outsiders. Secondly it was an ideal method for adepts to learn the theory
of their art. Indeed this method is still used to teach important transmissions other
than the Tai Chi Chuan Classics.
My teacher taught me many things privately on a one to one basis. One example of this was the Six Secret Words, invaluable in self defence, which as far as I know he didn't teach anyone else and which are not to be found in any text on Tai Chi Chuan.
Another example was a mantra which he taught me for composing the mind before someperilous undertaking.
This type of one to one tuition is referred to in the Song of the Thirteen
Tactics, "To go through the gate and be led along the path oral instruction
is necessary". The problem with oral tradition is that people forget and with a Chinese oral tradition there is the further problem that many characters sound the
same. Therefore, many versions of the Classics are incomplete or contain
As a result also there are few teachers now capable of leading students along the path and giving them oral instruction even assuming that the student has been able to find the gate.
Interpreting the Classics
Classical Chinese philosophical texts are notorious for their ambiguity and
this has led to later thinkers writing commentaries on these texts to
Of course many of these commentaries would contain political bias,
interpreting the text to give ancient authority to political ideas
supported by the author of the commentary.
A problem with the Tai Chi Chuan Classics is the technical nature of much
of the writing. Any interpretation of the Classics is therefore limited by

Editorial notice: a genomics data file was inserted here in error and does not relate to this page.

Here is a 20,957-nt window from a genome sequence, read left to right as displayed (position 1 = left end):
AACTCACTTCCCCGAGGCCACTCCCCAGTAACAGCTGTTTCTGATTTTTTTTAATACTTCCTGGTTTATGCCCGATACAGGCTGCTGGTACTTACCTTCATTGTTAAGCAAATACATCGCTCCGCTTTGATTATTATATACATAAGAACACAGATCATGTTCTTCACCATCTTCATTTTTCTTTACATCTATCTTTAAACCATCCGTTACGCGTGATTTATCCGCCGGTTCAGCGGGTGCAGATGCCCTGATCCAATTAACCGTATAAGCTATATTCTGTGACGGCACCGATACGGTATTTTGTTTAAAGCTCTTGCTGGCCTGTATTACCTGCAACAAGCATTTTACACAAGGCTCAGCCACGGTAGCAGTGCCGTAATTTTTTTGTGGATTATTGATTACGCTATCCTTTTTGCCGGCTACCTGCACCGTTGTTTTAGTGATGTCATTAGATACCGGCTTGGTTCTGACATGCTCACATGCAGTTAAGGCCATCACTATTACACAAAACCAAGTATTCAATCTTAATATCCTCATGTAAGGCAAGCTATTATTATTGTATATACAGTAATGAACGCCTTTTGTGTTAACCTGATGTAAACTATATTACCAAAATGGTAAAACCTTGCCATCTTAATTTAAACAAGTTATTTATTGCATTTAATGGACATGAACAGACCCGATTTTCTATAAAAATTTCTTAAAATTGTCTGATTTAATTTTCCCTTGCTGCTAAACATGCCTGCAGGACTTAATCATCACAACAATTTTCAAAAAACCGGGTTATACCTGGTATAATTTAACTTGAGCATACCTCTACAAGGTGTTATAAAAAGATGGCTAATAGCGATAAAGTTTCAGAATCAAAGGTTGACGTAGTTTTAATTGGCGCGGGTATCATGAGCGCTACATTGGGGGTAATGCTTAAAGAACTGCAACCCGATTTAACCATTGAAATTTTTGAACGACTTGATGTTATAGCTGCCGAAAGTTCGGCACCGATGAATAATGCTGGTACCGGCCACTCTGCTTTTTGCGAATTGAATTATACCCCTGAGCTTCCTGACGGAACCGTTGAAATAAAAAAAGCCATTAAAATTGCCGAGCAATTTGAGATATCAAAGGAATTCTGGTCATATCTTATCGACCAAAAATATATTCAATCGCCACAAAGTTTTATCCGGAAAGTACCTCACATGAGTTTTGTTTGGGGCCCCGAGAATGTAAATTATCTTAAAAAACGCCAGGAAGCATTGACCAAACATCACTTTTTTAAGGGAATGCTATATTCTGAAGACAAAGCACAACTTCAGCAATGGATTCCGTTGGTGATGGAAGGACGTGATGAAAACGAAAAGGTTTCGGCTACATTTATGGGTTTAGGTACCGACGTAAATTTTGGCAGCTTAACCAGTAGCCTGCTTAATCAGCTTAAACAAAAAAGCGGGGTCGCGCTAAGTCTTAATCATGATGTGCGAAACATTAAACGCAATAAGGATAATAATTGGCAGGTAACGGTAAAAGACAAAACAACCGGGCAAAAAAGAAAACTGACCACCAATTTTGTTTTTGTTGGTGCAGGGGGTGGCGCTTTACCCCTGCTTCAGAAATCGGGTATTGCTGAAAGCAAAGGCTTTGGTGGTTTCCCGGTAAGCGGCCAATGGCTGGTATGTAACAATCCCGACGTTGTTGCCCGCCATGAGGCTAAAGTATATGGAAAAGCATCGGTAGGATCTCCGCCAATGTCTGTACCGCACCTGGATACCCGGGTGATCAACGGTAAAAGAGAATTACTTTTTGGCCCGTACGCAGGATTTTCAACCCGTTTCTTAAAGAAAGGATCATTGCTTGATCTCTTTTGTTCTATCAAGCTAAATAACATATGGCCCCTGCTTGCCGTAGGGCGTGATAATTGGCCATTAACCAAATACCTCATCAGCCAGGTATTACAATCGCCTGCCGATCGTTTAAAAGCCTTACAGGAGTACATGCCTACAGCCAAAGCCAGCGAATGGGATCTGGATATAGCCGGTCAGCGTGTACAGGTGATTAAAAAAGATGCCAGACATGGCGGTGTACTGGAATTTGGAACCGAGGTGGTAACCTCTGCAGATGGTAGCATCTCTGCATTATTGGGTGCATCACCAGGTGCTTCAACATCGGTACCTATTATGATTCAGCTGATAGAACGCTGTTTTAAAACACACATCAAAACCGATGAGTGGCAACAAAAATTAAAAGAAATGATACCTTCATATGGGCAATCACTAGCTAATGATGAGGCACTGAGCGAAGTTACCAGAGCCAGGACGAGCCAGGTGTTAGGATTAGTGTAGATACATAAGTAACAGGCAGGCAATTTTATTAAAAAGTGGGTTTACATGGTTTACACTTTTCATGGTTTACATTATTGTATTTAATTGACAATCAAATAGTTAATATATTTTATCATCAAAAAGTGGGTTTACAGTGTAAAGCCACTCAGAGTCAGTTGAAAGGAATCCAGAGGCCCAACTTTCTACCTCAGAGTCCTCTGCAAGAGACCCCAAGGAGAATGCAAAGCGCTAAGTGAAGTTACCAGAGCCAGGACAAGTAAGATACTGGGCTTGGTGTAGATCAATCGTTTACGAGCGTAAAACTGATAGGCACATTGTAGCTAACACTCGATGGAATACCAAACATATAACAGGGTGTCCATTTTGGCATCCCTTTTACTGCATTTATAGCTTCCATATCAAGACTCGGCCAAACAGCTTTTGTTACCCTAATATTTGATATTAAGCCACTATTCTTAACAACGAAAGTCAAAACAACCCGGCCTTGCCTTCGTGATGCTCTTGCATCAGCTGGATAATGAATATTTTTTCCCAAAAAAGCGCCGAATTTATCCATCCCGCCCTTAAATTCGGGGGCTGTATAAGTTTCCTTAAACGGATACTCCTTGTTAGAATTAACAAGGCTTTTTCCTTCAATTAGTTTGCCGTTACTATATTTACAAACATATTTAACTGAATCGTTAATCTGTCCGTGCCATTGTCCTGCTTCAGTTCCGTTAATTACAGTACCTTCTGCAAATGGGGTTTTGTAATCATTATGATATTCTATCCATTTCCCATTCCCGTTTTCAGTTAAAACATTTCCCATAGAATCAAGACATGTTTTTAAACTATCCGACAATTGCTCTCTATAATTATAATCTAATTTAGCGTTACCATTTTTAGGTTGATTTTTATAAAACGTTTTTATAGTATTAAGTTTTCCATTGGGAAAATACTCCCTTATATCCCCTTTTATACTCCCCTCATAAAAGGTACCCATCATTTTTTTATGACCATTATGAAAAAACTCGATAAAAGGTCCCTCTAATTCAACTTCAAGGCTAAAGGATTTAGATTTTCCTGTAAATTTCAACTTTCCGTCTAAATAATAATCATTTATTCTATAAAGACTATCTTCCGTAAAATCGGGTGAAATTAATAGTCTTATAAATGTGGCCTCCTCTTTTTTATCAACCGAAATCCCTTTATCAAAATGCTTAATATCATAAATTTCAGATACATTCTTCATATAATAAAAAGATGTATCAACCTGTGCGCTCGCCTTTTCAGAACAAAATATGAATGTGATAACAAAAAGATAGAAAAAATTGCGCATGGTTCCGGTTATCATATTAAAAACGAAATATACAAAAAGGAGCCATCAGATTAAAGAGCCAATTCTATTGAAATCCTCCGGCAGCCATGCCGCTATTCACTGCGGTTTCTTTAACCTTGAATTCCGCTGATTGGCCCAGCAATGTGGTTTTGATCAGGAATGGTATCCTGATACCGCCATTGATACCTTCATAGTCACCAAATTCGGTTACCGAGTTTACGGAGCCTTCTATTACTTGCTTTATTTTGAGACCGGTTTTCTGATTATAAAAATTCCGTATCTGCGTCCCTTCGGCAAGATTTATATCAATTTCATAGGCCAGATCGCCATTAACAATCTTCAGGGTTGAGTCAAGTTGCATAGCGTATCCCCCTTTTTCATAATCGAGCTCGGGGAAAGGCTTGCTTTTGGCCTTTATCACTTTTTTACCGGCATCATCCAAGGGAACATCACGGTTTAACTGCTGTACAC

the technical knowledge and practical experience of the individual doing
For example if he has little fighting knowledge and experience he is unlikely to have much success in making sense of the Fighter's Song. This has led to two major developments.
Firstly the Classics have been translated to fit the knowledge of the translator. In
many cases said translator has ignored or failed to explain what he does
not know and has over emphasised certain concepts with which he is
Secondly it has led to people changing their Tai Chi Chuan to fit their
often perverted interpretations of concepts found in the Classics, so that
their art in many ways is quite different from that of their masters.
For example compare Wu Kung-yi's postures with those of his father, Wu Jian-
chuan or those of Cheng Man-ching with Yang Cheng-fu.
So we have a cross fertilisation where the Classics as they are understood
by an individual affect that individual's Tai Chi Chuan and that
individual's knowledge of Tai Chi Chuan limits his ability to understand
My own approach has been to make my translation as close to the original
Chinese as possible even if sometimes this means that the English version
does not seem felictously worded. The key to understanding the Classics lies in the Commentary and the illustrations.
In a way the Classics are a never-ending revelation in so far as our
perceptions will constantly change as our knowledge increases. They will
influence our practice which will affect our ability to understand them.
The Classics repay much study and have a wider application than merely to
teach us how to do Tai Chi Chuan.
See Dan's Books Decoding the classics for the modern martial artist
and also Complete Tai Chi Chuan